Scientists at the Food and Drug Administration's Center for Biologics Evaluation and Research (CBER) found that certain synthetic antimicrobial peptides (AMPs) can inactivate bacteria in platelet concentrates and other blood components used in transfusion medicine. These bacteria are known to greatly increase the risk of sepsis and related complications, especially in immunocompromised patients.
Bacterial inactivation techniques are currently in use in a few countries, but these techniques are complex, and depending on the technology, may damage blood components. To date, FDA has not licensed any such techniques for platelets or component plasma.
Natural AMPs are a diverse group of molecules produced by a variety of cells in the body, including immune system cells called neutrophils and natural killer cells, as well as platelets. These peptides can be chemically synthesized, without losing their microbicidal effects, such as the potential to cause membrane disruption.
The CBER finding is important because transfusion of room-temperature-stored platelets contaminated with infectious bacteria, such as Staphylococcus aureus, can cause sepsis and other complications. While relatively rare, this threat is especially troublesome if the bacteria are resistant to antibiotics.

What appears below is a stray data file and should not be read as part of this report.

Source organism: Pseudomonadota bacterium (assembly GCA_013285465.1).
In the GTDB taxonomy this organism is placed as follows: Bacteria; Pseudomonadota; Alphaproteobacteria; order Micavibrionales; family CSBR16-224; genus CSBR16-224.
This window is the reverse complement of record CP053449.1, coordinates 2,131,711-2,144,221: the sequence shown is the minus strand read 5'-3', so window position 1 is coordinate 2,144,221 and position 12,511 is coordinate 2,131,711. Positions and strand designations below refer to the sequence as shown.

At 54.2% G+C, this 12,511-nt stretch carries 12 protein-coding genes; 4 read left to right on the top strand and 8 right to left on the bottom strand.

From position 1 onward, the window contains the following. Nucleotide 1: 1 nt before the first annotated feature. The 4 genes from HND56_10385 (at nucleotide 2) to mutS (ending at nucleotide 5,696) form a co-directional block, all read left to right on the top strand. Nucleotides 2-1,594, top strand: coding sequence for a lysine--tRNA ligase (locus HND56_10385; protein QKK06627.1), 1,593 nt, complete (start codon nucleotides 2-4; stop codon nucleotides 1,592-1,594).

The study identified a synthetic peptide called RW3 as a particularly promising candidate for further study. This AMP demonstrated bactericidal activity in both plasma alone and platelet concentrates, significantly reducing levels of six medically important bacteria that commonly contaminate blood components and blood products.
The results of the study are a promising proof-of-concept for using AMPs as a simple, safe, and cost-effective alternative to current pathogen inactivation techniques. Ongoing experiments include evaluation of AMP-treated human platelets for in vitro quality and in vivo function in a suitable animal model to evaluate whether this approach compromises platelet function.
"Evaluation of antimicrobial peptides as novel bactericidal agents for room temperature-stored platelets"
Ketha V.K. Mohan, Shilpakala Sainath Rao, and Chintamani D. Atreya (Food and Drug Administration, Bethesda, MD)